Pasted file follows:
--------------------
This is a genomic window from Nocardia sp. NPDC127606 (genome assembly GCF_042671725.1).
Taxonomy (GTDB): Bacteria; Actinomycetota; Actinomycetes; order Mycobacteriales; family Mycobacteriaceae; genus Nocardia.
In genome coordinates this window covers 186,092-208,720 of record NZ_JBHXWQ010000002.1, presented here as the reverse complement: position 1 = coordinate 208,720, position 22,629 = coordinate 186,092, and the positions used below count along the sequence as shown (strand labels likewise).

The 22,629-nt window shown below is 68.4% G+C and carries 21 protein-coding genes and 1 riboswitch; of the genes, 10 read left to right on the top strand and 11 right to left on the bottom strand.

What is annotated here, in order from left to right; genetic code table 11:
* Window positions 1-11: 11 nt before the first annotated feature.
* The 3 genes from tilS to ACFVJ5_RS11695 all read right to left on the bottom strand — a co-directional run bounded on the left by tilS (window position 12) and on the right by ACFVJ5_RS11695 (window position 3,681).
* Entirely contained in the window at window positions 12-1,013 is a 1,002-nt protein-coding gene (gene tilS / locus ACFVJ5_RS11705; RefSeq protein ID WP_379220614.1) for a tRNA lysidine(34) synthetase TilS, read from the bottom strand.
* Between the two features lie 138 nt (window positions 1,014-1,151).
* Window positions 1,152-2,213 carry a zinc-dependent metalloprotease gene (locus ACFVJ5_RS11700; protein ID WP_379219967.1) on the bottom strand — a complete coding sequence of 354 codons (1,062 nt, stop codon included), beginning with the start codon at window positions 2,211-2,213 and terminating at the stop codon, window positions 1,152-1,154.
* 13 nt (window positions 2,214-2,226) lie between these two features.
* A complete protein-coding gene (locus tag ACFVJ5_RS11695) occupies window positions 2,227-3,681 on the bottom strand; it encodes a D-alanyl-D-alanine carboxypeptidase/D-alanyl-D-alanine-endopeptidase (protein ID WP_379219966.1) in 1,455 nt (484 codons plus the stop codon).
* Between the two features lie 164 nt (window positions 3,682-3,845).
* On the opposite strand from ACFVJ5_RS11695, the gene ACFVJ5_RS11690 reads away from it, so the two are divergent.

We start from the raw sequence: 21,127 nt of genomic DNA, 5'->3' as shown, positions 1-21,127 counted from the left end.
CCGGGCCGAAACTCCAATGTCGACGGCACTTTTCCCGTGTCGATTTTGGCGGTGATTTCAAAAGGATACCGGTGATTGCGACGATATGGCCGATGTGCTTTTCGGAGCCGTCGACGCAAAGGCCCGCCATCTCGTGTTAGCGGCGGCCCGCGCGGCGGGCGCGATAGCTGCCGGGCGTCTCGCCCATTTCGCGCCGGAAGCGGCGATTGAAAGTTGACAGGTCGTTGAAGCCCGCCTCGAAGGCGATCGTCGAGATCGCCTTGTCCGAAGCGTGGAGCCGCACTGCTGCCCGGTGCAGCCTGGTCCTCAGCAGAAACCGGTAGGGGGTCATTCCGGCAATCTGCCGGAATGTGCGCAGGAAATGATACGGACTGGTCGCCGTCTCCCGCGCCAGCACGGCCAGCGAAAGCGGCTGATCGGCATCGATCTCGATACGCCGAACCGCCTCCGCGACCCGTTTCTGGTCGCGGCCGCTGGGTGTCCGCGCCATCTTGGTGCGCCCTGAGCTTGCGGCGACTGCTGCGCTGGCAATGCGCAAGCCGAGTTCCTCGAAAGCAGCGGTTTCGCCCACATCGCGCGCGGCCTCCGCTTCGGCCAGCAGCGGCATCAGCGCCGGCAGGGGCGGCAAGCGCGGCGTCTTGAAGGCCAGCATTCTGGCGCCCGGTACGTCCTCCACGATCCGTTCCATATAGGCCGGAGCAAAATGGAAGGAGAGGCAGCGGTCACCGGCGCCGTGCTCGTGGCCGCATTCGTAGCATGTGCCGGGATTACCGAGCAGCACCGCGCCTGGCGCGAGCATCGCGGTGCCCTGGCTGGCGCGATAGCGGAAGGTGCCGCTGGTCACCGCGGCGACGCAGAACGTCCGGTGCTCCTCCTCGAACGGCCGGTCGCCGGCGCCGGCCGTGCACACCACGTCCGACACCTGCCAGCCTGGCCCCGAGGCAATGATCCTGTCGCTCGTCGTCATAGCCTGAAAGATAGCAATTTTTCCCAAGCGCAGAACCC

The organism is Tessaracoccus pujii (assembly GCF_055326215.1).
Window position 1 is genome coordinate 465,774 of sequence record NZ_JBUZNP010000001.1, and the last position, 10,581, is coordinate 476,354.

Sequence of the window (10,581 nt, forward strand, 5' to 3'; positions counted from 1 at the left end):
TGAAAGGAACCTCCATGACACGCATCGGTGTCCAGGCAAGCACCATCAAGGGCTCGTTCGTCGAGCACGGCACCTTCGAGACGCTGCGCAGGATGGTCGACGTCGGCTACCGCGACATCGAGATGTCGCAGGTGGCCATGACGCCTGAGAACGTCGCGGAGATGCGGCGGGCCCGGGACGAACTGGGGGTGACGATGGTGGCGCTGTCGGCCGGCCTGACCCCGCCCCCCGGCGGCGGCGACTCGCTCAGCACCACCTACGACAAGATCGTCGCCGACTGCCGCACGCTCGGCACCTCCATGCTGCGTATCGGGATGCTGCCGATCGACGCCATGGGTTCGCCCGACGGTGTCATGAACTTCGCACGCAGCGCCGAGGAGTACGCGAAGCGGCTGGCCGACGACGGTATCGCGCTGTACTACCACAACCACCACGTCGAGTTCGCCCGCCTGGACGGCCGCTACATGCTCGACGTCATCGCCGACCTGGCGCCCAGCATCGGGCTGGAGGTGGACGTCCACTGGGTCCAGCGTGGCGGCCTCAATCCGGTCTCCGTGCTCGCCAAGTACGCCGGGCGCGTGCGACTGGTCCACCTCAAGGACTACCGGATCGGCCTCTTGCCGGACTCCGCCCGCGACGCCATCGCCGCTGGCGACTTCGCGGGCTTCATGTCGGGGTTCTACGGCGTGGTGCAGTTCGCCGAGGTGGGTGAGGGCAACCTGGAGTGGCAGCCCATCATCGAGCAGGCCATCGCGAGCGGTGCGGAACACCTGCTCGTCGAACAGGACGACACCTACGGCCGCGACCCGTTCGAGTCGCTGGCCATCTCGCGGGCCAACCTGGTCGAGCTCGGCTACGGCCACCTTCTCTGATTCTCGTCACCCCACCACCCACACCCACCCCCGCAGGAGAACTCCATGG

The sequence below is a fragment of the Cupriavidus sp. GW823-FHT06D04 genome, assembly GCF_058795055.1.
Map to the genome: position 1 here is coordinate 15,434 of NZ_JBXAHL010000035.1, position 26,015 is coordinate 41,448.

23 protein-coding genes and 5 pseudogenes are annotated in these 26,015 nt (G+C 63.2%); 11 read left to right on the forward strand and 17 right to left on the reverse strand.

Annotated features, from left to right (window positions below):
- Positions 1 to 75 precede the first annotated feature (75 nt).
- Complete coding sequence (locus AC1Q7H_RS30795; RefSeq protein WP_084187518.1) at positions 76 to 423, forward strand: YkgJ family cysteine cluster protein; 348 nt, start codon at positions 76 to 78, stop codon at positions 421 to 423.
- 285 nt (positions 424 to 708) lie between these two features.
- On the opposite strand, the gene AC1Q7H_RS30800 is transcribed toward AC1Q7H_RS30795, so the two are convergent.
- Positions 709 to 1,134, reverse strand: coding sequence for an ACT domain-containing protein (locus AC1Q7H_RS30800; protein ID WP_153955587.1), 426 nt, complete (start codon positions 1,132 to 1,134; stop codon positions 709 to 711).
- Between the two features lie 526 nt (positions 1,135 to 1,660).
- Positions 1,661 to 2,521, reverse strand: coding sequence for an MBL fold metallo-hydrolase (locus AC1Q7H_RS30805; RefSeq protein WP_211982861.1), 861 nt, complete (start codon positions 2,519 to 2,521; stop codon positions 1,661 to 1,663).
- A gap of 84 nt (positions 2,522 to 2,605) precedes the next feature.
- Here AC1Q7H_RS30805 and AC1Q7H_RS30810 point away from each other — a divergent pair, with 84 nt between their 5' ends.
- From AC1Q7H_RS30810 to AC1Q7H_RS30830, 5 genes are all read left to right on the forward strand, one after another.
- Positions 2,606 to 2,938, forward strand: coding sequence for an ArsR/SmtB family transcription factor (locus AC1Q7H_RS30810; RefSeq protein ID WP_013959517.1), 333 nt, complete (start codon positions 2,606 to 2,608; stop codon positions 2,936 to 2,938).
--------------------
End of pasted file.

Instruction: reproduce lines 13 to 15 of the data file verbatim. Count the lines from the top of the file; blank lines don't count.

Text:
* Between the two features lie 164 nt (window positions 3,682-3,845).
* On the opposite strand from ACFVJ5_RS11695, the gene ACFVJ5_RS11690 reads away from it, so the two are divergent.

We start from the raw sequence: 21,127 nt of genomic DNA, 5'->3' as shown, positions 1-21,127 counted from the left end.